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Oil slips as Opec seen able to offset impact from Iran sanctions

New York

OIL held losses below US$71 as the Organization of the Petroleum Exporting Countries (Opec) signalled it has enough spare capacity to mitigate any impact on markets even if renewed US sanctions on Iran curb exports from the group's third-largest producer.

Futures in New York fell as much as 0.5 per cent after sliding 0.9 per cent last Friday. Three members of the Opec - Saudi Arabia, Kuwait and the United Arab Emirates - together have enough capacity to act as a cushion, the UAE energy minister said.

Meanwhile, Iran called for clarity over its nuclear deal with world powers, following US President Donald Trump's withdrawal from the 2015 pact.

Oil has extended a rally this month to the highest level in more than three years as Mr Trump's decision to walk away from the Iranian nuclear accord fuelled tensions in the energy-rich Middle East and raised concerns over supply disruptions. Investors are now weighing signals from Opec and its allies to see whether they will end a deal to cut production aimed at shrinking a glut, or seek an extension to further prop up prices.

The remarks from Middle East producers "did force investors to look a little bit more closer at the impact of US sanctions on Iran and certainly there's some questions about the impact that we'll eventually see", Daniel Hynes, a senior commodities strategist at the Australia & New Zealand Banking Group Ltd, said. "For the moment, investors are cautious to any sort of supply disruption, considering the tightness that we're seeing."

West Texas Intermediate (WTI) crude for June delivery traded 24 US cents lower at US$70.46 a barrel on the New York Mercantile Exchange at 2.37pm in Singapore. Prices dropped 66 cents to US$70.70 on Friday. Total volume traded was about 24 per cent below the 100-day average.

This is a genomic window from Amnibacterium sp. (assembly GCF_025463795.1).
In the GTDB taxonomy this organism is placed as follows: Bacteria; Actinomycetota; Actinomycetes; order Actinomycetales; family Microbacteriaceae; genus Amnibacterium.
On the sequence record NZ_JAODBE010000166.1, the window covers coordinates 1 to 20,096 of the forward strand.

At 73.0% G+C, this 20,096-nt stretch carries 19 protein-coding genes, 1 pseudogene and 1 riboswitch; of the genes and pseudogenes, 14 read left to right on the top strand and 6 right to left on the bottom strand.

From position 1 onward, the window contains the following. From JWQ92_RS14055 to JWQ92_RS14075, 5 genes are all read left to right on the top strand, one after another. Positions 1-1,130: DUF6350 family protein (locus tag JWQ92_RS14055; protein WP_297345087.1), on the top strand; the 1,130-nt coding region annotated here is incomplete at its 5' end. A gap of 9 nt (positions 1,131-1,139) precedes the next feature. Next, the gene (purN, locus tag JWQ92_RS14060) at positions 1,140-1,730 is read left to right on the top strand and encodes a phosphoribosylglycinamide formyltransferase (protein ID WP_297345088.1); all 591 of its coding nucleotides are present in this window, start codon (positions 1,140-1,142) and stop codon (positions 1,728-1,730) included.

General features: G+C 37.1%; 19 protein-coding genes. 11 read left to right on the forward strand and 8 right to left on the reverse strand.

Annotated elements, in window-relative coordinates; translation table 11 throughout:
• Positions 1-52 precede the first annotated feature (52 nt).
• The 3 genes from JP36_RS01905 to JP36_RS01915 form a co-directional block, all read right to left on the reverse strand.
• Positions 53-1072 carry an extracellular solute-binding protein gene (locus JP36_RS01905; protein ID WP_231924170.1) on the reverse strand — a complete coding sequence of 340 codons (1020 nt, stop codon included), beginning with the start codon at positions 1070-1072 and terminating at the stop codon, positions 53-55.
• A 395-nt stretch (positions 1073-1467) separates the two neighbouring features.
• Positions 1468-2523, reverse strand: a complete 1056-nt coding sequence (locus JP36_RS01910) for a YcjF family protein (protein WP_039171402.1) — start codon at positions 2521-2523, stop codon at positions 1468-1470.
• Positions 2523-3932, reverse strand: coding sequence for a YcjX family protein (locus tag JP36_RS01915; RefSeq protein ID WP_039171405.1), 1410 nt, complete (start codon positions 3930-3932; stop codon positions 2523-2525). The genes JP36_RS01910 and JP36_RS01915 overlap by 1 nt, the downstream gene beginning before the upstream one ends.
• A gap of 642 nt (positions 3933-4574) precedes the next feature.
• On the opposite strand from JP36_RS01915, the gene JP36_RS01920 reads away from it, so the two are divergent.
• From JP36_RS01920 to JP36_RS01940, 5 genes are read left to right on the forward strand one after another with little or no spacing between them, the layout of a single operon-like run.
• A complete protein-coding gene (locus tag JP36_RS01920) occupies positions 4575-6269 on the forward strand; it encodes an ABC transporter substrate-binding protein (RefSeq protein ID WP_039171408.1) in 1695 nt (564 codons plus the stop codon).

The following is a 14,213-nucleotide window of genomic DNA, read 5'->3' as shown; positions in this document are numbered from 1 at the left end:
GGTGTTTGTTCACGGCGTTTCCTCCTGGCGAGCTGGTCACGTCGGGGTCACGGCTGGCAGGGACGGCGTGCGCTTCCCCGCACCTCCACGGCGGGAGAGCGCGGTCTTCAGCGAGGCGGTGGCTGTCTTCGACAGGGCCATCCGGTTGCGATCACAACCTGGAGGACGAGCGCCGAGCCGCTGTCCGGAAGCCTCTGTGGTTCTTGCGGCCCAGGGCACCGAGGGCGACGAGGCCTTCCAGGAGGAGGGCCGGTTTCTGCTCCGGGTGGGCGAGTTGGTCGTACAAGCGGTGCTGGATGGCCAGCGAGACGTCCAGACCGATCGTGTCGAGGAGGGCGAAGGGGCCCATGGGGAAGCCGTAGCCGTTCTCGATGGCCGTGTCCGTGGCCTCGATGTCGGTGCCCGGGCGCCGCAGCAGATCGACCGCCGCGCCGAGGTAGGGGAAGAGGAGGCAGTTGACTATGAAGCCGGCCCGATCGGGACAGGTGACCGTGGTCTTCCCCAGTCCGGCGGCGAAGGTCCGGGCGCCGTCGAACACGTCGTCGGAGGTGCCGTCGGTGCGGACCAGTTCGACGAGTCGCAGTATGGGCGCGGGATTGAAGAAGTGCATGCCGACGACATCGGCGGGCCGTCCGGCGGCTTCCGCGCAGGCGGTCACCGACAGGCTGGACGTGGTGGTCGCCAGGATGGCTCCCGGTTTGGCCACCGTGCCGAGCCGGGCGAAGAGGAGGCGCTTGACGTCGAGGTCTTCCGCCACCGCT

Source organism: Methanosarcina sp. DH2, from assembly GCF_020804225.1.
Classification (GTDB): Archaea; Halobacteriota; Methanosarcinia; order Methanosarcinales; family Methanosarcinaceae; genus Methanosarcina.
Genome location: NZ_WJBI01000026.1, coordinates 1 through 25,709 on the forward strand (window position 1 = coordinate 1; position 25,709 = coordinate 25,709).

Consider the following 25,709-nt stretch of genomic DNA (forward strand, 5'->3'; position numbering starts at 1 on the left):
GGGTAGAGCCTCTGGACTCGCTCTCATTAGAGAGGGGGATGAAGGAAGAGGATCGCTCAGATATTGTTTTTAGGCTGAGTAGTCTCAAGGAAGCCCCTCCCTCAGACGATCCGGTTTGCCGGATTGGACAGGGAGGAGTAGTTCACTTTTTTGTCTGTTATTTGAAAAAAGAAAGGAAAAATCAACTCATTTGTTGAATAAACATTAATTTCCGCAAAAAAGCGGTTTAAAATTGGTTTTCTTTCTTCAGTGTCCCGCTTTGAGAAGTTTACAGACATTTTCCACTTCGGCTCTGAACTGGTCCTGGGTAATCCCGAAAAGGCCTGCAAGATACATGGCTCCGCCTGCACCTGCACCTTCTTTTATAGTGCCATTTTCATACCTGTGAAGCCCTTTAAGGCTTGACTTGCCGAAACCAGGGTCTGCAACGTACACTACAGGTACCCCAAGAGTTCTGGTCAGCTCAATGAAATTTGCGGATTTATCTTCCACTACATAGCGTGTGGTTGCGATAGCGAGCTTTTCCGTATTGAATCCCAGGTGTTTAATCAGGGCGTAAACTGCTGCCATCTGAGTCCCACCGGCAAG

Brent for July settlement slipped 36 US cents to US$76.76 a barrel on the London-based ICE Futures Europe exchange. The contract declined 0.5 per cent to US$77.12 on Friday. The global benchmark crude traded at a US$6.34 premium to July WTI.

Futures for September delivery were down 1.2 per cent at 465.5 yuan a barrel on the Shanghai International Energy Exchange. The contract closed 1.1 per cent lower on Friday.

While forecasts vary from "little impact" anticipated by Barclays to losses of 500,000 to 1.5 million barrels a day predicted by BMI Research and consultant FGE, UAE Energy Minister Suhail Al Mazrouei said "don't worry about supply". Opec has an adequate "buffer" of potential production to offset barrels lost from a re-imposition of Iranian sanctions, he said in an interview with Bloomberg Television. He serves this year as the group's president.

In Beijing, Iranian Foreign Minister Javad Zarif met with his Chinese counterpart Wang Yi at the Asian nation's invitation, marking his first stop on a diplomatic tour after the US withdrew from the nuclear deal. The two parties didn't disclose whether the world's biggest crude importer will scale back purchases in light of the renewed sanctions. Mr Zarif is scheduled to meet the British, French and German foreign ministers this week.

European countries and companies that continue to do business with Iran could face US sanctions, National Security Adviser John Bolton said on Sunday.

Iran can shift one million barrels a day of Europe-bound oil exports to Asia, mostly to China and India, Cinda Securities wrote in a note dated May 11.

The US added 10 working oil rigs last week, with the total number rising to the highest since March 2015, according to data from Baker Hughes.

Hedge funds reduced their WTI net-long position - the difference between bets on a price increase and wagers on a drop - by 1.8 per cent to 410,608 futures and options during the week ended May 8, according to the US Commodity Futures Trading Commission.

The Cboe/Nymex Oil Volatility Index dropped 3.3 per cent on Friday to the lowest level since April 6. BLOOMBERG.

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